To examine the mechanism responsible for the shift in surface DC-STAMP expression, we used the forward and side scatter parameters to specifically identify and gate permeabilized cells and to measure intracellular levels of DC-STAMP inside the permeabilized OCP over the same period of time and under identical culture conditions (Figure 2D). The data revealed that a low percentage of cells expressed intracellular DC-STAMP after 1 day of culture with RANKL. By day two, when surface DC-STAMP levels began to decline and the RANKL-induced DC-STAMPlo cells began to appear, the intracellular DC-STAMP levels also rose to 6.6%. By day three, when the predominant cell type in culture was DC-STAMPlo, and TRAP+ multinucleated OC were visible in the culture dish, the intracellular DC-STAMP levels were 18.3%.
To confirm this shift in DC-STAMP cellular localization, we performed immunofluorescence microscopy on RAW cells cultured with RANKL for different periods of time. After culture with RANKL for 2 days, RAW cells underwent morphologic changes characteristic of cells early in the process of osteoclastogenesis (Takeshita et al., 2000). These cells expressed intracellular DC-STAMP, which did not co-localize with cortical actin (Figure 3A). After 3 days, when multinucleated cells were abundant in culture, the master fusogens and OC dramatically down-regulated DC-STAMP protein levels, while the mononuclear cells retained high surface DC-STAMP expression that co-localized with cortical actin (Figure 3B). Similar results were obtained with RANKL stimulated cultures of human PBMC from healthy controls (data not shown). To quantify this difference in intracellular DC-STAMP levels, we sorted surface DC-STAMPlo and DC-STAMPhi RAW cells after RANKL exposure for 3 days, and assessed the mean fluorescence intensity (MFI) of permeabilized cells stained with FITC-1A2. The results demonstrated that DC-STAMPlo cells have intracellular DC-STAMP levels that are 3-fold greater vs. DC-STAMPhi cells (Figure 3C). Collectively, these results are consistent with a model of osteoclastogenesis in which some OCP respond to RANKL by internalization of surface DC-STAMP, following ligation with a DC-STAMP ligand and become master fusogens. In contrast, OCP resistant to this signal and remain DC-STAMPhi mononuclear OCP donors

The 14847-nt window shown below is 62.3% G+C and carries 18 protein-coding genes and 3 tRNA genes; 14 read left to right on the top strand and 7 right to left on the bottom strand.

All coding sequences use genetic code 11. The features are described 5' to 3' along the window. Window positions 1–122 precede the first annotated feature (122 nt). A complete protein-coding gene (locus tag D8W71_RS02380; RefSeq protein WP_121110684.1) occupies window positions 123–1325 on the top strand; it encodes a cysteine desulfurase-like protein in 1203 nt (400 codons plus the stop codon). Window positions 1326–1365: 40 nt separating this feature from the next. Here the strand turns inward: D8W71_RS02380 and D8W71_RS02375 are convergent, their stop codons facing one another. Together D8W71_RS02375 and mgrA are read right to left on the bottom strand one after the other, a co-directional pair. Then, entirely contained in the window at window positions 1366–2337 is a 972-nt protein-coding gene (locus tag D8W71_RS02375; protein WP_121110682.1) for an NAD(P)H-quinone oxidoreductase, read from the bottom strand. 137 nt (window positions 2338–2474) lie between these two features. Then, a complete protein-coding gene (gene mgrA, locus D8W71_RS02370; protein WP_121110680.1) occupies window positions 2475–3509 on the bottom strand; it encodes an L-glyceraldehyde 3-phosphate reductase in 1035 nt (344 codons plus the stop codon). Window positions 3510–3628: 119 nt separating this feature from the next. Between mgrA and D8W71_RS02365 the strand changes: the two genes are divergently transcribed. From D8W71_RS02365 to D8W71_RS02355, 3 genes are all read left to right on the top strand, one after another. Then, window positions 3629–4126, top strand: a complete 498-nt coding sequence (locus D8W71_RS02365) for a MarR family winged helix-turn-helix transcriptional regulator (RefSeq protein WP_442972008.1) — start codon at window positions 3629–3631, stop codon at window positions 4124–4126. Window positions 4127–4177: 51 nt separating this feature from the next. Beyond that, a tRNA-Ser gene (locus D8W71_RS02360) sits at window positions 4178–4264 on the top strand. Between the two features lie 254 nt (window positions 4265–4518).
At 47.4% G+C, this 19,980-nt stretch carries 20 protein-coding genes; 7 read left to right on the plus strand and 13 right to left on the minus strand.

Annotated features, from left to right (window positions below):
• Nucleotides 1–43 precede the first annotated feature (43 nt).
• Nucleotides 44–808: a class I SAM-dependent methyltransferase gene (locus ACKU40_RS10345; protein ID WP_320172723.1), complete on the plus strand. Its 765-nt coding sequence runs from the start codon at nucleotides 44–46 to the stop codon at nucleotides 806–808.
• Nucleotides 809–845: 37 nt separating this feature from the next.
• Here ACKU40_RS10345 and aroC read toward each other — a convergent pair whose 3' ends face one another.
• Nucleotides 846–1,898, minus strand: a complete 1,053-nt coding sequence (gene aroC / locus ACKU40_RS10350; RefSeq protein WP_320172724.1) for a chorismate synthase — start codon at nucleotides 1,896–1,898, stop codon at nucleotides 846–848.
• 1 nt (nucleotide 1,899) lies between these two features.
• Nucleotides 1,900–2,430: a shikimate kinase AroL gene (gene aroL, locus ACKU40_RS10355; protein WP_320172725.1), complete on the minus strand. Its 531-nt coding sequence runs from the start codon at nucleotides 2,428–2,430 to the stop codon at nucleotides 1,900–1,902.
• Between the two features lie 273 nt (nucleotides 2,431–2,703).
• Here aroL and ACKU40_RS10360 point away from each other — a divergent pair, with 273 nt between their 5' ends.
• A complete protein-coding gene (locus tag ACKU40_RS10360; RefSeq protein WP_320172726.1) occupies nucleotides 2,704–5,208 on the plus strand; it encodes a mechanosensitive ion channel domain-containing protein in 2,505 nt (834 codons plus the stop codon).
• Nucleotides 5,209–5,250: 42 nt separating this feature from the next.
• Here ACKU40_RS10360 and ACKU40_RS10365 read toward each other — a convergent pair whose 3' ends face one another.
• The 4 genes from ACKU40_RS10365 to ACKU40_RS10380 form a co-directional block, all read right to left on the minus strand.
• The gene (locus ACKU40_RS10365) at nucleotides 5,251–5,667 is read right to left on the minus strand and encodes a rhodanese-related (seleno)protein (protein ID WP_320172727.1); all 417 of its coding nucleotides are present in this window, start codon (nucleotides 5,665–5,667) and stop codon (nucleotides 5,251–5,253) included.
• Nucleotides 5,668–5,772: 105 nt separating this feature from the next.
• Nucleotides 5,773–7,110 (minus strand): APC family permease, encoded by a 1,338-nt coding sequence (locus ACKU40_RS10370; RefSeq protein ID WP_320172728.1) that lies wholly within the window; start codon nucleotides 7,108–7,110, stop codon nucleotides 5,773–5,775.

To further investigate RANKL-induced OC formation via DC-STAMPhi and DC-STAMPlo populations, we investigated the osteoclastogenic potential of these two subsets in vitro. First, RAW cells were cultured with RANKL for 3 days to generate the two populations (Figure 4A), which were sorted based on DC-STAMP expression, recultured in RANKL for 3 and both individual cells and mixed cultures were stained with TRAP.. The results from the homogenous cultures demonstrated that only DC-STAMPlo cells can form TRAP+ multinucleated OC (Figure 4B), while culture of RANKL-induced DC-STAMPhi cells alone yielded no TRAP+ multinucleated OC (Figure 4C). A 10:1 ratio of DC-STAMPlo:DC-STAMPhi cells gave rise to larger and more multinucleated OC (Figure 4D). Interestingly, the limited OC formation that was observed in the pure DC-STAMPlo cell cultures was not increased by addition of an equal number of DC-STAMPhi cells (Figure 4E), and a 10:1 ratio of DC-STAMPhi:DC-STAMPlo cells failed to produce any large, multinucleated, TRAP+ OC (Figure 4F). Our interpretation of this result is that the large OC form via DC-STAMPlo master fusogen acquisition of DC-STAMPhi OCP donors, and that homotypic cell fusion is very inefficient.
Next, we looked for differences in expression of master fusogen marker gene mRNA levels between the two populations, which were generated from RANKL stimulated RAW cells, and normalized the data to mRNA levels in unstimulated RAW cells (Figure 5). First we analyzed Dc-stamp mRNA levels, which were significantly lower by 60% in DC-STAMPhi cells compared to baseline levels in unstimulated RAW cells (Figure 5A).
Gene expression profiling for Rank and Trem2 showed no statistically significant differences between RANKL-induced DC-STAMPhi OCP and RANKL-induced DC-STAMPlo OCP. In fact, Rank expression was decreased in both populations by an average of 98% (Figure 5B). Interestingly, and in support of the in vitro osteoclastogenesis results, Trap expression was significantly greater by 11.3 fold in RANKL-induced DC-STAMPlo cells (Figure 5B), which is also consistent with DC-STAMP signaling being directly involved in the induction of TRAP as previously described (Yagi et al., 2005). We also examined the expression of Oc-stamp, which was recently described as essential to OC differentiation (Yang et al., 2008). We found a 21-fold increase in the expression of Oc-stamp in the RANKL-induced DC-STAMPlo OCP, while only about a 5-fold increase in the RANKL-induced DC-STAMPhi group (Figure 5B). We also analyzed Cd47, Sirpα, Cd44, and Cd9 gene expression, which are fusogenic molecules shown to be induced by DC-STAMP signaling (Hayer et al., 2005). Transcript levels for Cd9 and Cd47 were significantly up-regulated 1.5- and 1.9- fold, respectively, in the DC-STAMPlo population, and were down-regulated or unchanged in the DC-STAMPhi cells. Sirpα mRNA levels were significantly more up-regulated in the RANKL-induced DC-STAMPhi population. This is of note because gene expression of its ligand, Cd47, was higher in the DC-STAMPlo group. Interestingly, Cd44 levels were significantly higher in DC-STAMPhi cells (Figure 5B), which is consistent with its role as an inhibitor of cell fusion (de Vries et al., 2005). Collectively, these results demonstrate that DC-STAMPlo cells express higher levels of mature OC and fuseogenic genes, which is consistent with the master fusogen phenotype.